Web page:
This is where Accounting Skills, Communication Skills and Standard Accounting Practices are crucial between the Parts Manager and the Office Manager as these purchase and cost of sales issues must be accounted for properly on the original invoice. In the above example, these upfront bulk discounts must be accounted for as profit to balance the adjusted actual cost of each quart of oil.
This above example obviously shows a variance of these two inventories in the direction of more "Controlled Inventory" versus the "Ledger Balance Inventory". The result of the above example is a positive for the dealer because it would result in a "uplift" of dealer profit.
In other words, if my "Ledger Balance" is lower than the "Controlled Balance", it would represent a 100% profit on the difference. If the "Ledger Balance" shows let's say an accumulative balance over time of $200,000.00 in D.M.S. Parts Inventory and the "Controlled Balance" is $250,000.00, then the dealer would net an "uplifted" profit of $50,000.00 at the end of the year.
Many Parts Managers may also try to adjust their actual cost on many items when purchased in volume to achieve the highest discount, but that may also be a reconciliation nightmare as discounts vary, even on the same parts purchased at different times.
Now, let's look at another example in the other direction if we actually pay more for our parts versus what we bill them for at cost, then the end result would be a loss of corporate profit. This is not uncommon as parts are sometimes paid for in Accounting, but are not billed at the cost we paid as most parts are billed at the Manufacturer's Pricing Guide cost listed on the D.M.S.
Examples in this direction often happen when we pay more for a part, above dealer cost, but the part is sold at the manufacturer's cost. In other words, maybe a part costs $10.00 if I purchase the part from the manufacturer, but I had to chase the part for a cost of $12.00 and if not properly accounted for, the "Ledger Balance" would pay $12.00, but the part is billed out at the manufacturer's cost of $10.00, thus resulting in a net loss of $2.00, or discrepancy between the two inventories.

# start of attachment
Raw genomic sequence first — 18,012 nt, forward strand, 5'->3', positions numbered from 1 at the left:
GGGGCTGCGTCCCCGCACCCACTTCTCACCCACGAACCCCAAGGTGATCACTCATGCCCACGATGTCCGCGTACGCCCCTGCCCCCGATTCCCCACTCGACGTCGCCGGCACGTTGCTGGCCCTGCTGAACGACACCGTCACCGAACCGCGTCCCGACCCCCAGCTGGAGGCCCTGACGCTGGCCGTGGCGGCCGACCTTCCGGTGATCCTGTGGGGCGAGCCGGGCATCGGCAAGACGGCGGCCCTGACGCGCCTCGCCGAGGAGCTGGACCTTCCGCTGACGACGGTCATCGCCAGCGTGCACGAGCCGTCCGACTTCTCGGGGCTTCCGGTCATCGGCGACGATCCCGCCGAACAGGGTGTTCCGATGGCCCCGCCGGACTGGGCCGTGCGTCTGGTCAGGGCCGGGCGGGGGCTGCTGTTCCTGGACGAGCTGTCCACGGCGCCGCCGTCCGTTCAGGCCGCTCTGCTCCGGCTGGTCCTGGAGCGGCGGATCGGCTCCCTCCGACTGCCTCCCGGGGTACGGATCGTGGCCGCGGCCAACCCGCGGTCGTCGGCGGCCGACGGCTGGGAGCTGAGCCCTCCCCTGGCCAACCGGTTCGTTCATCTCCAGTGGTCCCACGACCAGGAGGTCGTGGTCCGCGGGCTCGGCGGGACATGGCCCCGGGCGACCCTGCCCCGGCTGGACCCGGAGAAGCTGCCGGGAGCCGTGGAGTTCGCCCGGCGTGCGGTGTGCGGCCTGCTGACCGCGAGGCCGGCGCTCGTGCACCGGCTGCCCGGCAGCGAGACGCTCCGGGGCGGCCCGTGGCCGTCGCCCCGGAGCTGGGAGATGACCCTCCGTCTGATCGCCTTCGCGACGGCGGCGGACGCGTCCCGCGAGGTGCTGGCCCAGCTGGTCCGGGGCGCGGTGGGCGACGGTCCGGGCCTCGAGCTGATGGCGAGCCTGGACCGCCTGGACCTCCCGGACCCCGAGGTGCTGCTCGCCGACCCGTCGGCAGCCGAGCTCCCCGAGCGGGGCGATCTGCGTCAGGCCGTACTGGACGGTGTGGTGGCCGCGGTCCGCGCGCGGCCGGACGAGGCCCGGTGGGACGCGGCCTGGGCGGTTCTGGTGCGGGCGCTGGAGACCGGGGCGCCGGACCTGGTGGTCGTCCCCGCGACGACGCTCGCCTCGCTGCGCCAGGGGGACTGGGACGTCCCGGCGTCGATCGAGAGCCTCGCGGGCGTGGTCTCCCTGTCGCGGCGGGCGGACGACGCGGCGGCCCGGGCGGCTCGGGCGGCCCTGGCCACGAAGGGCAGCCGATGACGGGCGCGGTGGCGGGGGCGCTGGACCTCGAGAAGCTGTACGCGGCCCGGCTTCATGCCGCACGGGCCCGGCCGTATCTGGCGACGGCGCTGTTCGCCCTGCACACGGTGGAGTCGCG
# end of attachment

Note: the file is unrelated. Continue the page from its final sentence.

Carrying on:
Going in this direction, if multiplied over and over, month after month, year after year could result in a loss of several thousands of dollars in Parts Department Profits. If the "Controlled Balance" for example was in the other direction of let's say $200,000.00 and the "Ledger Balance" Inventory was $250,000.00, the result would be a loss of $50,000.00 which could be compared to $50,000.00 going out the back door or as most dealers presume as "pilferage" or "theft".
I will say though that in most cases, it's not theft or pilferage as most often, it's accounting or receipting errors, lack of Parts Manager Training on basic Accounting Skills, or perhaps even key punch errors. Although, higher discrepancy errors in this direction that I have witnessed, theft or pilferage could definitely be a possibility.
Managing and Reconciling two inventories when we "physically" only have one Parts Inventory can be confusing and could have other ramifications in other Parts Key Performance Indicators, (K.P.I.'s). One example of how these discrepancies can impact other areas of the Parts Department's Inventory Performance, or K.P.I.'s is the "Parts Days Supply" calculation.
If we use the wrong inventory amount when calculating our Parts Inventory Days Supply, we could be sending out the wrong message to the dealer when we compile and compare all of our data compared to industry guidelines as to if we actually have too much inventory versus not enough inventory.
The industry guideline for Days Supply is 1.5 months, or a 45 "Days Supply" of parts in dollars in the parts inventory. In order to calculate the proper Days Supply of inventory that we should have on the shelf, we have to look at what history tells us.
An example would be is if we sold an average of $100,000.00 in parts sales at cost per month over the course of one year, and we multiply that amount by 1.5, (45 Days Supply), then we should have $150,000.00 in our parts inventory to equal a 45 Days Supply of parts.
So now the question is...
"Which Parts Inventory Amount Are We Supposed To Use When Calculating Days Supply?"